This is the only place where I feel things get tricky.  People get WAAAYYYYY too bent out of shape about this to the point of ridiculousness.  You have three ways to compete in powerlifting; Raw, Single-ply, and Multi-ply.  This is entirely up to YOU and your GOALS and don’t let anyone sway you one way or the other.  As far as I’m concerned it really doesn’t matter what you choose because at the end of the day we all have the same goal… to get stronger.  Nevertheless you will come across the close-minded people who will tell you gear is “cheating” (not sure how it’s cheating because geared lifters compete only against other geared lifters) or “not true strength”.  These elitists’ get under my skin because they have probably never been in gear and have no idea what it’s like to train in it, so therefor, in my mind they have NO room to give an opinion on the subject.  More importantly why do they care what YOU do?  The people who care about what others do have their own personal issues to figure out.  I have competed raw and single-ply and I love both.  They both offer their own challenges and are both fun to train for.  It’s weird and ridiculous to me that people get so up and arms about the whole thing, it’s like 5 year olds fighting about whose toy is better.  If you want to lift raw, lift raw.  If you want to throw on a bunch of gear then do that.

My only caveat to this is that unless you have two solid years of strength training under you than you shouldn’t wear gear.  It takes A LOT of strength to even handle single-ply equipment so unless you're going two years strong, just start out with a few raw competitions.

Training

This is the easy part.  Just get better at squatting, benching and deadlifting.  The best way to do that is to perform the lifts several times a week.  It can’t get much simpler than that.  If you want a good set in stone program just do Jim Wendler’s 5/3/1 and I promise you’ll get stronger.  Don’t want to do that? Then use the Westside Barbell template.  People want to treat this like its rocket science.  They paralyze themselves with fear about what programs best fits their body, there strength level, etc.  If these are the questions you’re asking yourself then all you really need to do is get in the weight room and press something, squat something, and pick something up off the ground and work on doing it correctly and everything will fall into place.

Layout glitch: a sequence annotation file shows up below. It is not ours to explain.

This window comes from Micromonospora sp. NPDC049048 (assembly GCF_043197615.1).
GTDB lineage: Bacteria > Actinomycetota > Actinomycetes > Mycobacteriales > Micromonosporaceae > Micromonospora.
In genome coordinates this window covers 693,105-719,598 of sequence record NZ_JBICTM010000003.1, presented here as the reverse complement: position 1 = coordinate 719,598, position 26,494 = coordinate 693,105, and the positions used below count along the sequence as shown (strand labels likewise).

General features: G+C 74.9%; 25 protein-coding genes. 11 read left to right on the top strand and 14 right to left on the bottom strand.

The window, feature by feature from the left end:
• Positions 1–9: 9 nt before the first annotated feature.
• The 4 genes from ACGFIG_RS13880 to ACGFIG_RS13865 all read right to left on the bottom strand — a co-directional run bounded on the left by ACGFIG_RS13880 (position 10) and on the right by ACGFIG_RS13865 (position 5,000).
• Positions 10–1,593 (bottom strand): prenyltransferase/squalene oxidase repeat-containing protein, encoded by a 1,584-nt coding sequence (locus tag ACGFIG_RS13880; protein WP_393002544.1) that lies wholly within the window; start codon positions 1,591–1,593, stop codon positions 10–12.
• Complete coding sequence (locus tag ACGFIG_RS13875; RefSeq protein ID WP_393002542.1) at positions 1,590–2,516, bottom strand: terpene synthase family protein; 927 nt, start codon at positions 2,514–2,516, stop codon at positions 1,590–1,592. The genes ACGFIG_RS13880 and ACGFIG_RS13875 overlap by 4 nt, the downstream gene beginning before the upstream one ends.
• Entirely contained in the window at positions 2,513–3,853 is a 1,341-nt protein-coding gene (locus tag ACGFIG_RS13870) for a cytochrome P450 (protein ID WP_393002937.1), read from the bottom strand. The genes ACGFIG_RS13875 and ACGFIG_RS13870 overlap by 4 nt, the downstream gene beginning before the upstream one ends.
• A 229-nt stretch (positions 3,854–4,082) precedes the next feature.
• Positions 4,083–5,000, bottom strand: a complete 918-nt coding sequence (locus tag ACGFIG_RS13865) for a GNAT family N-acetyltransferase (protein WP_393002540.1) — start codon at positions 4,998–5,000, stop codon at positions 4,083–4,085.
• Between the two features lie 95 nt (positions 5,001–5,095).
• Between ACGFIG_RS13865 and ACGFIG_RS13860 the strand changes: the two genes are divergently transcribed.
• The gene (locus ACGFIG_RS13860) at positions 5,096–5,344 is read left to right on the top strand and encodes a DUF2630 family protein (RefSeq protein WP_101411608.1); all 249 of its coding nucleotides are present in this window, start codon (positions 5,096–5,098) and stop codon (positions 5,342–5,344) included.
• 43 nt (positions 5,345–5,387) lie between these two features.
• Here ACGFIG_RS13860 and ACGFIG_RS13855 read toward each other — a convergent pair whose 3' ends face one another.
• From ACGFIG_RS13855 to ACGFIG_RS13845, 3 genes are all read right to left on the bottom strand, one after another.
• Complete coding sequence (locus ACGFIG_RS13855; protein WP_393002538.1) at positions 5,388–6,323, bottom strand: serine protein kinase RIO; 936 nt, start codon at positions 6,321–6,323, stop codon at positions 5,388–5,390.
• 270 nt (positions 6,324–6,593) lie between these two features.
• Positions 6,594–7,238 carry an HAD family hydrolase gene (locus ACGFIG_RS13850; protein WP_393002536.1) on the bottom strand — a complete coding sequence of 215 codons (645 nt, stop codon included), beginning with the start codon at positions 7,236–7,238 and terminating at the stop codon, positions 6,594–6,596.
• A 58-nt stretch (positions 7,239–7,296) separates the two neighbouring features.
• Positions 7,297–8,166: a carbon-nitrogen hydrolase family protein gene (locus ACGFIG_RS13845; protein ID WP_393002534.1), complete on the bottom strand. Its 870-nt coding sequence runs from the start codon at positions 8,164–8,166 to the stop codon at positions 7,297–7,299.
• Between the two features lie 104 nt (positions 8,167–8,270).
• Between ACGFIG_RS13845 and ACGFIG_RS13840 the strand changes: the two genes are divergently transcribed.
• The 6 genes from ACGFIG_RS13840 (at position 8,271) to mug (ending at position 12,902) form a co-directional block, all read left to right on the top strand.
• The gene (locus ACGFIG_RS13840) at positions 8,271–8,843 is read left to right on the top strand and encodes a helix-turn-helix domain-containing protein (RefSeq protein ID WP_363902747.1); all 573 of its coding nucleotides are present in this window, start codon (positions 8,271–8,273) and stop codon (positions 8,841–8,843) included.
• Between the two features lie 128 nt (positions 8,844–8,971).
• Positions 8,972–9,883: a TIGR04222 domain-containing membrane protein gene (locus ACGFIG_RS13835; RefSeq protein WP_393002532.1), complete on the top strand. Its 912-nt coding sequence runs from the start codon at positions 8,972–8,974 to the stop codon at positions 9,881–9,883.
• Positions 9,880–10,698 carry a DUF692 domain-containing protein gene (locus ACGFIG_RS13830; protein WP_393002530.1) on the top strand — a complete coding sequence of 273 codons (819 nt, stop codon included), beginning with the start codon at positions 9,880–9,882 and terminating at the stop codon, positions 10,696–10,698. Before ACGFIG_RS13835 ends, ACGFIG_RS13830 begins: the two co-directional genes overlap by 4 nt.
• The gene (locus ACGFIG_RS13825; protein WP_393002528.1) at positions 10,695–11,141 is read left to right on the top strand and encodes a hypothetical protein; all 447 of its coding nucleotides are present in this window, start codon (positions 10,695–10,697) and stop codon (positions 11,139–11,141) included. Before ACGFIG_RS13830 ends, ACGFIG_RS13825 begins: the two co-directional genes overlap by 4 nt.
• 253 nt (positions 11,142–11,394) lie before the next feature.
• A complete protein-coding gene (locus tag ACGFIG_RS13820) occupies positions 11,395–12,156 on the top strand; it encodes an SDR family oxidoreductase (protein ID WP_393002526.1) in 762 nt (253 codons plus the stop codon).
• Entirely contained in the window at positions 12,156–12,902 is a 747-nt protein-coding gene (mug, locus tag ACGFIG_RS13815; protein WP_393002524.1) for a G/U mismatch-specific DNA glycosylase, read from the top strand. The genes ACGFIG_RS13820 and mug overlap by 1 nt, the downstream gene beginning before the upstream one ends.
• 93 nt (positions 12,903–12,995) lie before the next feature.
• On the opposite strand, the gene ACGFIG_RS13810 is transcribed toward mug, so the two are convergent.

Mentality

This encompasses a great deal of things which is why when talking about it I like to refer to Mike Robertson’s T-Nation articletitled, “7 Reasons Everyone Should do a Powerlifting Meet” (http://www.t-nation.com/free_online_article/most_recent/7_reasons_everyone_should_do_a_powerlifting_meet ).  This is an awesome article and spells out everything in a very simple way.  In order to do a powerlifting meet you have to be able to do one thing… to truly say that you care nothing about what other people think of you.  Most of the time when people tell me why they don’t want to do a meet it’s because they are scared of other people.  They tell me they don’t want to embarrass themselves or they say there not as strong as everybody else.  No one cares that you’re not as strong as them and no one’s waiting to laugh at you for failing a lift or bombing out of a meet.  It is perfectly understandable to be afraid of putting yourself out there for people to see you fail.  However, it is unacceptable to allow that fear to control your actions.  It is your ability to face and overcome your fears that will define you as a person.  So what if you fail?  Failure is a marker of two things; that you actually tried and that you learned.

I don’t care who you are or how long you’ve been training; I implore you to go sign up for a meet.  It doesn’t matter what federation or where it is just sign up for it.  Find one that is 10-14 weeks away and go train for it.  Can’t squat, bench, or deadlift correctly?  Go turn in an entry form and your hard-earned money and I BET you will learn how to do all of those things pretty quick.  Don’t wait around saying “well, I’ll just wait a little bit until I get stronger” or “I’ll wait a little bit until I feel a little more comfortable”.  If your training for something you’re going to get stronger than if you aren’t, FACT!  Chances are if your excuse is that you’re waiting to feel a little more comfortable then you probably rarely step out of your comfort zone when it comes to other aspects of your life as well.  If you choose to test your limits then go to http://www.powerliftingwatch.com/and find a meet.

That first meet changed more than just how I approach lifting – because the lessons you learn from training and competition can be carried over to nearly every aspect of your life. -Mike Robertson